Eleventh Circuit Clamps Down on University’s “Woke” Speech Policies
The University of Central Florida (UCF), like many state universities and public schools, promulgated policies intended to protect students from the expression of offensive ideas. UCF’s policies were challenged on the basis they violated the First Amendment, and a preliminary injunction was requested enjoining the policies enforcement. An injunction was denied by the trial court, and, on appeal, the Eleventh Circuit reversed in a published decision, Speech First, Inc. v. Cartwright, Case No. 21-12583 (April 21, 2022).
The Court’s opinion focused on two policies. The Court characterized the first as follows:
So, in sum: The discriminatory-harassment policy prohibits ‘verbal, physical, electronic, or other conduct’ based on a long list of characteristics including, among others, ‘religion [or] non-religion,’ ‘genetic information,’ and ‘political affiliation....’ The policy applies to any conduct that, for instance, ‘unreasonably ... alters’ another student’s ‘participation in a university program or activity.’ It specifies that discriminatory harassment ‘may take many forms’ – including, broadly, ‘verbal acts, name-calling, graphic or written statements ... or conduct that may be humiliating’ – and it utilizes a ‘totality of known circumstances’ approach, based on a non-exhaustive list of factors, to determine whether a speaker’s expression satisfies the ‘unreasonabl[e] ... alter[ation]’ standard. Lastly, the policy prohibits students not only from committing the specified acts, but also from ‘[c]ondoning,’ ‘encouraging,’ or even ‘failing to intervene’ to stop them.
The Court characterized the second policy as follows:
So again, to sum up: The bias-related-incidents policy creates a mechanism by which a UCF student can be anonymously accused to an act of ‘hate or bias’ – i.e., an ‘offensive’ act, even if ‘legal’ and ‘unintentional,’ that is directed toward another based on any of a number [of] characteristics that echo (but do not precisely mirror) those listed in the discriminatory-harassment policy.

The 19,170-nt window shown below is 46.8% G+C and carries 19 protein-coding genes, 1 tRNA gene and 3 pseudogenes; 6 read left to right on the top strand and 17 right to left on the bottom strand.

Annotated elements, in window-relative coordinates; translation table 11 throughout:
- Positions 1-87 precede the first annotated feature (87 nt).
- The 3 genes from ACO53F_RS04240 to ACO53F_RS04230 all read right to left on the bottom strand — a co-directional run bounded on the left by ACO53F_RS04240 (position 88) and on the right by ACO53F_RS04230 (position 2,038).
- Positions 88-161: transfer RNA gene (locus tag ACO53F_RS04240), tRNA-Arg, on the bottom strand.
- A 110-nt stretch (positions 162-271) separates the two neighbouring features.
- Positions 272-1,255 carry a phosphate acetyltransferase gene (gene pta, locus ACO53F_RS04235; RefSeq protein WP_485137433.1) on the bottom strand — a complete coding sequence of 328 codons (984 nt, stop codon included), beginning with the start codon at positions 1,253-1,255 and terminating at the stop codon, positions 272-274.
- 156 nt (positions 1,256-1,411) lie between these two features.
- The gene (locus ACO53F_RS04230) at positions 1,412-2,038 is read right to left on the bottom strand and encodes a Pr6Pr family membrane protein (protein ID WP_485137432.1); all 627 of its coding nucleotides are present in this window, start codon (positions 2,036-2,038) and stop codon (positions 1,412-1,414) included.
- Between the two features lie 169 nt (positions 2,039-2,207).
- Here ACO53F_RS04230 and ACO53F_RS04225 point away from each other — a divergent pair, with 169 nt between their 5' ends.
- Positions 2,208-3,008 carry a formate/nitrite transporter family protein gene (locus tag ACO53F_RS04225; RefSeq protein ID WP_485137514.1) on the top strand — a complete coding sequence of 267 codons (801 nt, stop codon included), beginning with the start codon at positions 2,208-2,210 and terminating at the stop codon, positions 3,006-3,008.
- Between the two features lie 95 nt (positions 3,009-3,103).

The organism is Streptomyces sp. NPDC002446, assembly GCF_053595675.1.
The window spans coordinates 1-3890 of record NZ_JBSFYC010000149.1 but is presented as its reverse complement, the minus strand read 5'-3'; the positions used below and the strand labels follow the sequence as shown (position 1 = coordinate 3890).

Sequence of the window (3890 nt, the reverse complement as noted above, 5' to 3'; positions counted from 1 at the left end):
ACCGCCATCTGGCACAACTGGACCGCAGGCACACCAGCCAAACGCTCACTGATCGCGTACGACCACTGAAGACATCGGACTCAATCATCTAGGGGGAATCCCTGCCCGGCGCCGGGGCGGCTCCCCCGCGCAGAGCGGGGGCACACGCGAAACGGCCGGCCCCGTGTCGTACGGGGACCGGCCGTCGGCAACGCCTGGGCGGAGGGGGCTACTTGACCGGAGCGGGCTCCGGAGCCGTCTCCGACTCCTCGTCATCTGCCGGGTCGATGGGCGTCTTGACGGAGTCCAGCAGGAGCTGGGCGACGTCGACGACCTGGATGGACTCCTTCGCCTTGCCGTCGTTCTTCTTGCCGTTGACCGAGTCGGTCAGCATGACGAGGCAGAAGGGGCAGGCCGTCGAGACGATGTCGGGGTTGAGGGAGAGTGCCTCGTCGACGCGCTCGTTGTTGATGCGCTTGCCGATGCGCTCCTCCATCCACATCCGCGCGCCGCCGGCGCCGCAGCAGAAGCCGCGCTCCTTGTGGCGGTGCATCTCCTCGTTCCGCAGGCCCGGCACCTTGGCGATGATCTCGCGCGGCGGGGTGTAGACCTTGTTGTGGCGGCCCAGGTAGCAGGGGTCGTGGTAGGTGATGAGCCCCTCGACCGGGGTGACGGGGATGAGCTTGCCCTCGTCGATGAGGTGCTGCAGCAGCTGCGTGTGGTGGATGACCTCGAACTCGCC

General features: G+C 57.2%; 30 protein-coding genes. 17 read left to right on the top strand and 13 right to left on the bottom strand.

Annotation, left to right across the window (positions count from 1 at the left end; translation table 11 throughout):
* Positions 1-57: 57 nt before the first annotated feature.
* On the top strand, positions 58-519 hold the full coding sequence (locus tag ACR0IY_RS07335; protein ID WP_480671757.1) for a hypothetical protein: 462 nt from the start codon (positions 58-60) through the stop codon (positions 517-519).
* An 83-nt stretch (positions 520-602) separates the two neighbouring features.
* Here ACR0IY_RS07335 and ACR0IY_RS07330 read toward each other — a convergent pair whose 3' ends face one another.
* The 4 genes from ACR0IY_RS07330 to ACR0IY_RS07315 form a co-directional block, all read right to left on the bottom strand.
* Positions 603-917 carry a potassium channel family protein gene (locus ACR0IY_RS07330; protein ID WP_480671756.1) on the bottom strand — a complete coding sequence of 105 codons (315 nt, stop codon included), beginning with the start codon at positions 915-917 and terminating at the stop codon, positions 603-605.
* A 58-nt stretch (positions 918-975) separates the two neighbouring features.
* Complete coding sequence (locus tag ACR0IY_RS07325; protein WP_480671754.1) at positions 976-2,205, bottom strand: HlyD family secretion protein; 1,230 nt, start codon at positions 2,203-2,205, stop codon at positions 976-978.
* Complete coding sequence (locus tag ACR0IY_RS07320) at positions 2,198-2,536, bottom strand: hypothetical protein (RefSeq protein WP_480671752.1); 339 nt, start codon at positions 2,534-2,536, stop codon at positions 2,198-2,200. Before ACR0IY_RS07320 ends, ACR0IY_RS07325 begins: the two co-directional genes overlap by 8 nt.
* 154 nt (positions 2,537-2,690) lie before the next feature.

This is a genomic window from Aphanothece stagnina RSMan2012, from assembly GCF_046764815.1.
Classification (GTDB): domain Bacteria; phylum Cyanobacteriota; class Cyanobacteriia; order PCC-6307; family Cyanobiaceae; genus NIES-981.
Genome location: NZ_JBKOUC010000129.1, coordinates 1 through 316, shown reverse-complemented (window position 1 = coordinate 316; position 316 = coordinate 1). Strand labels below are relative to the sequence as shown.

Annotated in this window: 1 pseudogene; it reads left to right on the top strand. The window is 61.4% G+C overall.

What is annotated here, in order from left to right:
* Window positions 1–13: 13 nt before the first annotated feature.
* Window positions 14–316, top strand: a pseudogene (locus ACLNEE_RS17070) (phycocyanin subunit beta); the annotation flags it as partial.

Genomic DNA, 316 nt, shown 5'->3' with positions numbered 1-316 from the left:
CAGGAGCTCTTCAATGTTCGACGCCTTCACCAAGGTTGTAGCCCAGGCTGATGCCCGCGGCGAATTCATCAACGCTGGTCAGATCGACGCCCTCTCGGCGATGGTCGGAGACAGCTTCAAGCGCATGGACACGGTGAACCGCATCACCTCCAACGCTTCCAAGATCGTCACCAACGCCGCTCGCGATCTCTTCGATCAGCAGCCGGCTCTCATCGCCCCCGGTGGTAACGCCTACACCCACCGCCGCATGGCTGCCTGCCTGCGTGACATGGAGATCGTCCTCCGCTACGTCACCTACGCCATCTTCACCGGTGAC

The Court, after addressing standing arguments, turned to the merits and concluded “[t]he discriminatory-harassment policy is almost certainly unconstitutionally overbroad.” Referring to an interesting exchange during oral argument, the Court concluded that the following were examples of statements that might well fall within its prohibitions: abortion is immoral; the government should not be able to force religious organizations to recognize marriages with which they disagree; affirmative action is deeply unfair; a man cannot become a woman because feels like one; illegal immigration is dangerous; or, the Palestinian movement is anti-Semitic. The Court noted that whatever the merits or demerits of these statements, they constituted core political speech with respect to which First Amendment protection is at its zenith. The Court added the policy was likely an unconstitutional content and viewpoint-based restriction on free expression.
The Court emphasized its focus on the university context and discussed potential distinctions in the public schools context in a detailed footnote. The Court closed with a ringing endorsement of free expression in post-secondary education:
Nowhere is free speech more important than in our leading institutions of higher learning. Colleges and universities serve as the founts of – and the testing grounds for – new ideas. Their chief mission is to equip students to examine arguments critically and, perhaps even more importantly, to prepare young citizens to participate in the civic and political life of our democratic republic. It’s hardly surprising, then, that the Supreme Court has “long recognized that, given the important purpose of public education and the expansive freedoms of speech and though associated with the university environment, universities occupy a special niche in our constitutional tradition. [quotes and citations omitted]. Accordingly, it is imperative that colleges and universities toe the constitutional line when monitoring, supervising, and regulating student expression. Despite what we presume to be the very best of intentions, it seems to us substantially likely that [UCF] crossed that line here.
Thus, the Court vacated the trial court’s decision denying the injunction and remanded the case back to the trial court for the entry of a preliminary injunction and further proceedings.